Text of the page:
By the same token, in the present case the Board unnecessarily decided the questions of actual confusion, inferior quality, and registration fraud--as, indeed, it acknowledged in its order. See Opinion of the Trademark Trial and Appeal Board, E.R. at 8 ("Actual confusion ... is not required"); id. at 9 ("Even if [petitioner's argument that respondent's goods are of inferior quality and that petitioner is damaged thereby] ... had been proved, it would be irrelevant").


As a result, were Uniweld's appeal construed as an attack on the Board's procedurally erroneous decision to reach certain issues, the Florida court might have jurisdiction to entertain it.9 See, e.g., Weight Watchers Int'l, Inc. v. I. Rokeach & Sons, Inc., 546 F.Supp. 841, 842 (S.D.N.Y.1982) (although the word "decision" in section 1071 "refers to the actual result of a proceeding, as opposed to rulings and findings noted in the opinion but not essential to the judgment reached," the winning party below was allowed to appeal the Board's action in needlessly reaching an issue).


Ultimately, reconciliation of the two principles in the context of section 1071 lies in the hands of the Florida court, not its California counterpart. As we conclude below, the fact that the Florida court's jurisdiction over Uniweld's Board appeal is questionable weighs against dismissing the instant litigation. See infra; cf. Jefferson Ward Stores v. Doody Co., 560 F.Supp. 35, 36 (E.D.Pa.1983). But, until the Florida district court has ruled on Alltrade's motion to dismiss, it cannot be said with certainty whether Alltrade will be able to bring its own appeal of the Board decision as a counterclaim to Uniweld's. At this stage, we cannot conclude that application of the first-to-file rule deprives Alltrade of its statutory right to appeal for, if the Florida court decides not to dismiss Uniweld's appeal, Alltrade could assert its claims in that forum.10




Appellant further argues that, even assuming these requirements have been met, equitable concerns militate against application of the rule in this case. In particular, Alltrade alleges that Uniweld filed its action with knowledge and in anticipation of appellant's own suit. As evidence of appellee's bad faith, appellant points to the fact that Uniweld requested release of the original Board record to file it with the Florida district court. Alltrade points out that Uniweld then hastily brought portions of the confidential business documents into the public record in violation of the Board's protective order. Alltrade asserts that these actions were undertaken in order to present the courts with a fait accompli, in the hope of fortifying Uniweld's first-to-file claim.11


In addition, Alltrade argues that California is a more convenient forum than Florida because, heavily present in the former state, its offices, employees, and business records are virtually absent from the latter. Insofar as Uniweld also has significant ties to California, appellant argues that, on balance, it would make sense to overlook the first-to-file rule in this case. As for the presence of an additional party in the Florida action, Alltrade dismisses it both as another one of Uniweld's subterfuges and as essentially irrelevant in light of the insignificance of appellee's claims against Foreign and American.12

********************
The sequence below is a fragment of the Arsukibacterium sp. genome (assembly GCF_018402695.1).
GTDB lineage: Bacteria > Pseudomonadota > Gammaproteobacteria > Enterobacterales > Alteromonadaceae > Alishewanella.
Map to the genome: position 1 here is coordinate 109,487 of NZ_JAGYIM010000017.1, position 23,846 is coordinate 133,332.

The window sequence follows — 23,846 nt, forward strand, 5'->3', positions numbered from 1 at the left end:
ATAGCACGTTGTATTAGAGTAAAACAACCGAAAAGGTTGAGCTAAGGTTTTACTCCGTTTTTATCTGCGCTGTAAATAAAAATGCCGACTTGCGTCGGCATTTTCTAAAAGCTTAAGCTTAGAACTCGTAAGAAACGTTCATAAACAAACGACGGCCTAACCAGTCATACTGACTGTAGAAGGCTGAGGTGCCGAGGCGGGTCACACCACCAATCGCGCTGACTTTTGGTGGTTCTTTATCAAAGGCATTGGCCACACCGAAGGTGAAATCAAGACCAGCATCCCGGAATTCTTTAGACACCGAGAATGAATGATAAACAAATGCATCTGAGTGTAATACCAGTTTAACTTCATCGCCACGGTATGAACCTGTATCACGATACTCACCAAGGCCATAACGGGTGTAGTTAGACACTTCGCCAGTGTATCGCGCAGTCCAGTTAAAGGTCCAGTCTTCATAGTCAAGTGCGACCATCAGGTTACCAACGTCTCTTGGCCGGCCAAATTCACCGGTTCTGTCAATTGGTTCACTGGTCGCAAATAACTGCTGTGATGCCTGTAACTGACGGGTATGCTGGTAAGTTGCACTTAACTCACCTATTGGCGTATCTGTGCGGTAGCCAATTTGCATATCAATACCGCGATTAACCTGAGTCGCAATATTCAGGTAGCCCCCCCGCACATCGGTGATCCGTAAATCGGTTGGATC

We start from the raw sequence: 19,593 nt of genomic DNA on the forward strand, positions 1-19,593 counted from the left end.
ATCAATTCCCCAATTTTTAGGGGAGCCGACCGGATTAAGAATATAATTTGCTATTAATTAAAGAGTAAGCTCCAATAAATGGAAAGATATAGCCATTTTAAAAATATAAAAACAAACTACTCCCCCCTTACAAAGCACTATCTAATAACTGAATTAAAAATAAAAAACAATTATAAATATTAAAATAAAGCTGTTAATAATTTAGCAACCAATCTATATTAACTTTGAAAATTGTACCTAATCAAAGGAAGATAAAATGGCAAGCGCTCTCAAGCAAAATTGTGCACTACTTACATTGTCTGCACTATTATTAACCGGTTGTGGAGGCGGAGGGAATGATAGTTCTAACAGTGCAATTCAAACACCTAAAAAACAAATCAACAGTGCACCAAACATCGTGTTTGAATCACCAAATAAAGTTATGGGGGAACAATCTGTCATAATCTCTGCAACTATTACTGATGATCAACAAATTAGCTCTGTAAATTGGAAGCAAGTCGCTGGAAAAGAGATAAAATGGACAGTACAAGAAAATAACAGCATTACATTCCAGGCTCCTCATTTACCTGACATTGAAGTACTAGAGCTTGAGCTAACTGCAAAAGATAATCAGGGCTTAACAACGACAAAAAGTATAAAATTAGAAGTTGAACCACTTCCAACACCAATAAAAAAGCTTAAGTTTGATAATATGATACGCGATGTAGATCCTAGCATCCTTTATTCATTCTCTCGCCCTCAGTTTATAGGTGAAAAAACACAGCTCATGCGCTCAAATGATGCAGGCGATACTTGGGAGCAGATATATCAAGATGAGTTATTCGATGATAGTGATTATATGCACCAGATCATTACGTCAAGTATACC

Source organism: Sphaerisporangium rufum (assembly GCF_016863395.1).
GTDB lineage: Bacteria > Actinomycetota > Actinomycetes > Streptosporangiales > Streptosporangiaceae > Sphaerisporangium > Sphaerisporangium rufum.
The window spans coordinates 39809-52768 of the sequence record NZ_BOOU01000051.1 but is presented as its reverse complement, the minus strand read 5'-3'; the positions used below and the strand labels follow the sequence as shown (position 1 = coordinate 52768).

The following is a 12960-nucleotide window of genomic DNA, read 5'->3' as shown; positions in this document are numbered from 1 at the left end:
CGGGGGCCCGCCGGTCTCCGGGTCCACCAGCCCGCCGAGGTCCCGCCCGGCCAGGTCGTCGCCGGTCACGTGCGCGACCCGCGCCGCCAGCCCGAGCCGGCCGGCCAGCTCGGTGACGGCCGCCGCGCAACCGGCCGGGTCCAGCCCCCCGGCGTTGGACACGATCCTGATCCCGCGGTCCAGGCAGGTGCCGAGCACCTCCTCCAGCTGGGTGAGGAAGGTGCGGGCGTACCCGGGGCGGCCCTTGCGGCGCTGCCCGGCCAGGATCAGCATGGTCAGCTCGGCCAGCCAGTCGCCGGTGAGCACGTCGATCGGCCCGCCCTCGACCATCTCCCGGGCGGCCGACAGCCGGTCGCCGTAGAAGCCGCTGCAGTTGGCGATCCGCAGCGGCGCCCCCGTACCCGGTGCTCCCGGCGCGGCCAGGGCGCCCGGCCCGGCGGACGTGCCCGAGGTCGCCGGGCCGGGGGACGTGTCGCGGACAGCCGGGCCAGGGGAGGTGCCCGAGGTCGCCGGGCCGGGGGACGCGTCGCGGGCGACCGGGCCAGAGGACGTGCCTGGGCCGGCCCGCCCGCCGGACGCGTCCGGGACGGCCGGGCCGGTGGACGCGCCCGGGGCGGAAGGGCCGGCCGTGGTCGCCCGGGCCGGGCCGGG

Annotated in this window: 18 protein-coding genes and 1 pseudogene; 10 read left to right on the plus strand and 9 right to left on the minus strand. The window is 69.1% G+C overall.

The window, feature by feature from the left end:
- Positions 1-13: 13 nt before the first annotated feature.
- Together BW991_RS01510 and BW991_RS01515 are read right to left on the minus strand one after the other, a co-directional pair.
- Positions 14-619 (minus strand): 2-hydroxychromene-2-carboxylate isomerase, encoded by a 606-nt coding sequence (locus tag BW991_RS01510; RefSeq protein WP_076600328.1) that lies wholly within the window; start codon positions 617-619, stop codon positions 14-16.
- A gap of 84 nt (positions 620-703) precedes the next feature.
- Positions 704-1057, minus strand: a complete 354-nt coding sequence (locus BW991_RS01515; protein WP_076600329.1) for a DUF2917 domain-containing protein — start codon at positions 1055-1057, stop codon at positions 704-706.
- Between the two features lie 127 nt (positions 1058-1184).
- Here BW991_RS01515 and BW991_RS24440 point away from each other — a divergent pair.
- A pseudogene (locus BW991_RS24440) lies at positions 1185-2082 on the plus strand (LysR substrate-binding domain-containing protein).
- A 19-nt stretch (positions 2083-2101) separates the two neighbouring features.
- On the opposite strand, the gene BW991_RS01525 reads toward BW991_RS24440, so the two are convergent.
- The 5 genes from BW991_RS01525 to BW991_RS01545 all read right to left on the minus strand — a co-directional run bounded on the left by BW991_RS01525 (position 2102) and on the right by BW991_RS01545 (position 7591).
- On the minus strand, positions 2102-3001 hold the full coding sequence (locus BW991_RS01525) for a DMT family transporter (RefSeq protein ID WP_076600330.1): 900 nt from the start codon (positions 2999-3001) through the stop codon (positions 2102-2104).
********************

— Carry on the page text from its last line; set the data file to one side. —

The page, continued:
We recognize that "[w]ise judicial administration, giving regard to conservation of judicial resources and comprehensive disposition of litigation, does not counsel rigid mechanical solution of such problems." Kerotest Mfg. Co. v. C-O-Two Fire Equipment Co., 342 U.S. 180, 183, 72 S.Ct. 219, 221, 96 L.Ed. 200 (1952); see also Pacesetter, 678 F.2d at 95; Church of Scientology, 611 F.2d at 750; Codex Corp. v. Milgo Elect. Corp., 553 F.2d 735, 737 (1st Cir.), cert. denied, 434 U.S. 860, 98 S.Ct. 185, 54 L.Ed.2d 133 (1977). The circumstances under which an exception to the first-to-file rule typically will be made include bad faith, see Crosley Corp. v. Westinghouse Elec. & Mfg. Co., 130 F.2d 474, 476 (3d Cir.), cert. denied, 317 U.S. 681, 63 S.Ct. 202, 87 L.Ed. 546 (1942); anticipatory suit, and forum shopping, see Mission Ins. Co. v. Puritan Fashions Corp., 706 F.2d 599, 602 n. 3 (5th Cir.1983) ("Anticipatory suits are disfavored because they are aspects of forum-shopping"); Factors, Etc., Inc. v. Pro Arts, Inc., 579 F.2d 215, 217, 219 (2d Cir.1978), cert. denied, 440 U.S. 908, 99 S.Ct. 1215, 59 L.Ed.2d 455 (1979); Mattel, Inc. v. Louis Marx & Co., 353 F.2d 421, 424 n. 4 (2d Cir.), cert. dismissed, 384 U.S. 948, 86 S.Ct. 1475, 16 L.Ed.2d 546 (1965).


However, notwithstanding the fact that Alltrade has raised serious questions concerning Uniweld's conduct, it has summoned the wrong precedents and addressed itself to the wrong court. The most basic aspect of the first-to-file rule is that it is discretionary; "an ample degree of discretion, appropriate for disciplined and experienced judges, must be left to the lower courts." Kerotest, 342 U.S. at 183-184, 72 S.Ct. at 221; see also Pacesetter, 678 F.2d at 95. The cases cited by appellant are cases in which exceptions to the rule have been allowed; they stand for the proposition that district court judges can, in the exercise of their discretion, dispense with the first-filed principle for reasons of equity.